Category Archives: Victor Hugo

In a Woman the Flesh Must Be Like Marble; In a Statue the Marble Must Be Like Flesh

Victor Hugo? Apocryphal?

Dear Quote Investigator: I am authoring a book that discusses marble, and I’ve found an apposite quotation ascribed to the French literary titan Victor Hugo author of “Les Misérables” and “The Hunchback of Notre-Dame”. He employed antimetabole while comparing marble to human flesh. I have not been able to find solid citations in French or English. Would you be willing to help?

Quote Investigator: When Victor Hugo died in 1885 he left his heirs with a bulky copy-book entitled “Post-Scriptum de Ma Vie” (“A Postscript to My Life”). In 1901 a posthumous book emerged, and one section contained a collection of brief miscellaneous thoughts. Here were four in the original French. Emphasis added to excerpts by QI: 1

Eh mon Dieu! la beauté est diverse. Selon la nature et selon l’art. Si c’est une femme, que la chair soit du marbre, si c’est une statue, que le marbre soit de la chair.

Les méchants envient et haïssent; c’est leur manière d’admirer.

Le savant sait qu’il ignore.

En poussant l’aiguille du cadran vous ne ferez pas avancer l’heure.

Publication of an English translation occurred in 1907 under the title “Victor Hugo’s Intellectual Autobiography: Being the Last of the Unpublished Works and Embodying the Author’s Ideas on Literature, Philosophy and Religion”. Here were the four thoughts above rendered in English: 2

Dear God! how beauty varies in nature and art. In a woman the flesh must be like marble; in a statue the marble must be like flesh.

The wicked envy and hate; it is their way of admiring.

The learned man knows that he is ignorant.

By putting forward the hands of the clock you shall not advance the hour.

Below are additional selected citations in chronological order.

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Notes:

  1. 1901, Post-Scriptum de Ma Vie by Victor Hugo, Quote Page 30, Calmann Lévy, Paris. (HathiTrust Full View) link
  2. 1907, Victor Hugo’s Intellectual Autobiography (Postscriptum de Ma Vie): Being the Last of the Unpublished Works and Embodying the Author’s Ideas on Literature, Philosophy and Religion, Translated by Lorenzo O’Rourke, Chapter: Thoughts, Quote Page 359 and 360, Funk & Wagnalls Company, New York. (Google Books Full View) link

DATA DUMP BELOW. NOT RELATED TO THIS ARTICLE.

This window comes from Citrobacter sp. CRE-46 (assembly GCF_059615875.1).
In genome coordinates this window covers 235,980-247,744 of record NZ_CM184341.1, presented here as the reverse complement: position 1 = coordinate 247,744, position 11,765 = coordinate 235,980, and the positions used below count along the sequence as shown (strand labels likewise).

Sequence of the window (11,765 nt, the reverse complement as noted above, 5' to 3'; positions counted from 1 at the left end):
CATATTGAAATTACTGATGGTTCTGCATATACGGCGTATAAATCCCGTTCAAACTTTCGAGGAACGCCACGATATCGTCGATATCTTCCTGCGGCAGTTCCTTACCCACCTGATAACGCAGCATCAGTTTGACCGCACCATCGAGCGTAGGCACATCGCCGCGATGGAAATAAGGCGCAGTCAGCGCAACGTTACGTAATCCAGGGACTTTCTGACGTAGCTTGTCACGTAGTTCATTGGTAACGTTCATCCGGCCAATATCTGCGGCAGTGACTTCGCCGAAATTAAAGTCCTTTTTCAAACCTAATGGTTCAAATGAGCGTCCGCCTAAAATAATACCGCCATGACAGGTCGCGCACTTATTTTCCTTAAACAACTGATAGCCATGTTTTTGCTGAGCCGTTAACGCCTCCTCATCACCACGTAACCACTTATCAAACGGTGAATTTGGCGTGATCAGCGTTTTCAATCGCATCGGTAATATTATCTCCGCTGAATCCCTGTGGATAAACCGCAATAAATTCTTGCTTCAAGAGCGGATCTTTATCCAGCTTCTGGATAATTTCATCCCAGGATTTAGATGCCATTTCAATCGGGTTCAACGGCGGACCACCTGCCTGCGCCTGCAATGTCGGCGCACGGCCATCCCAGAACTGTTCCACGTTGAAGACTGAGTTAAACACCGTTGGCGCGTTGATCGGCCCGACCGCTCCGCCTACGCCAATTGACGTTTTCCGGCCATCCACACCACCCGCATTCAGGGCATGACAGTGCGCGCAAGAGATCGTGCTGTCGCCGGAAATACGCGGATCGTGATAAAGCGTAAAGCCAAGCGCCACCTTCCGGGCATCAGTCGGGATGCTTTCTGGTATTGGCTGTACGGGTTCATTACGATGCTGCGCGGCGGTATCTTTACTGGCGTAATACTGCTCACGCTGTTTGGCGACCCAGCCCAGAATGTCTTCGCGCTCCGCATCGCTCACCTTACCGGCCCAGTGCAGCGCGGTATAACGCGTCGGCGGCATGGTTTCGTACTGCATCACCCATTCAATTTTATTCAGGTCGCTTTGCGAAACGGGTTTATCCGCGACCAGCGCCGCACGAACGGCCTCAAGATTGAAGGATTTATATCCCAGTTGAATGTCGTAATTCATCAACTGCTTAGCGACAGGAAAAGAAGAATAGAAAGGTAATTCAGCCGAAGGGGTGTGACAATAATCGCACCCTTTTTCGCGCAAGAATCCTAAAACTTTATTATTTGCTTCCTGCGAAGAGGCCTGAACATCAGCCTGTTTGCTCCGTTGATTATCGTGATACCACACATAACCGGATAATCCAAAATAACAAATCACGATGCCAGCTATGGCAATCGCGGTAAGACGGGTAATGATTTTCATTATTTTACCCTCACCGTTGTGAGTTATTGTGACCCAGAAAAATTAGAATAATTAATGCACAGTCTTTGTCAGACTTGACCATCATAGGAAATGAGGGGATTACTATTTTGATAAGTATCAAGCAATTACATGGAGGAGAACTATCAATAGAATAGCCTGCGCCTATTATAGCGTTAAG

Melancholy Is the Pleasure of Being Sad

Victor Hugo? H. L. Mencken? Anonymous?

hugo11Dear Quote Investigator: Melancholy is a complex and sometimes puzzling emotion. The composite nature of the sensation is expressed by the following:

Melancholia is the joy of feeling sad.
Melancholy is the happiness of being sad.
Melancholy is the pleasure of being sad.

I believe that this statement was crafted by a prominent author, but I cannot remember his or her name. Would you please help?

Quote Investigator: In 1866 the major French literary figure Victor Hugo published “Les Travailleurs de la Mer” which was later released under the English title “The Toilers of the Sea”. This work included the saying under investigation. Here is an excerpt in French followed by a translation from 1888. Boldface has been added to excerpts: 1 2

Le désespoir a des degrés remontants. De l’accablement on monte à l’abattement, de l’abattement à l’affliction, de l’affliction à la mélancolie. La mélancolie est un crépuscule. La souffrance s’y fond dans une sombre joie.
La mélancolie, c’est le bonheur d’être triste.

Despair has ascending degrees. From prostration one mounts to despondency, from despondency to affliction, from affliction to melancholy. Melancholy is a twilight. Suffering melts into it in sombre joy.
Melancholy is the happiness of being sad.

Here are additional selected citations in chronological order.

Continue reading

Notes:

  1. 1866, Les Travailleurs de la Mer by Victor Hugo, (The Toilers of the Sea), Volume 2, Part 3, Section: La Cloche du Port, Quote Page 154, Librairie Internationale, A. Lacroix, Verboeckhoven, Paris. (Google Books Full View) link
  2. 1888, The Toilers of the Sea by Victor Hugo, Translator: Isabel F. Hapgood, Volume 1, Section: The Bell of the Port, Quote Page 196, Published by Thomas Y. Crowell & Company, New York. (Google Books Full View) link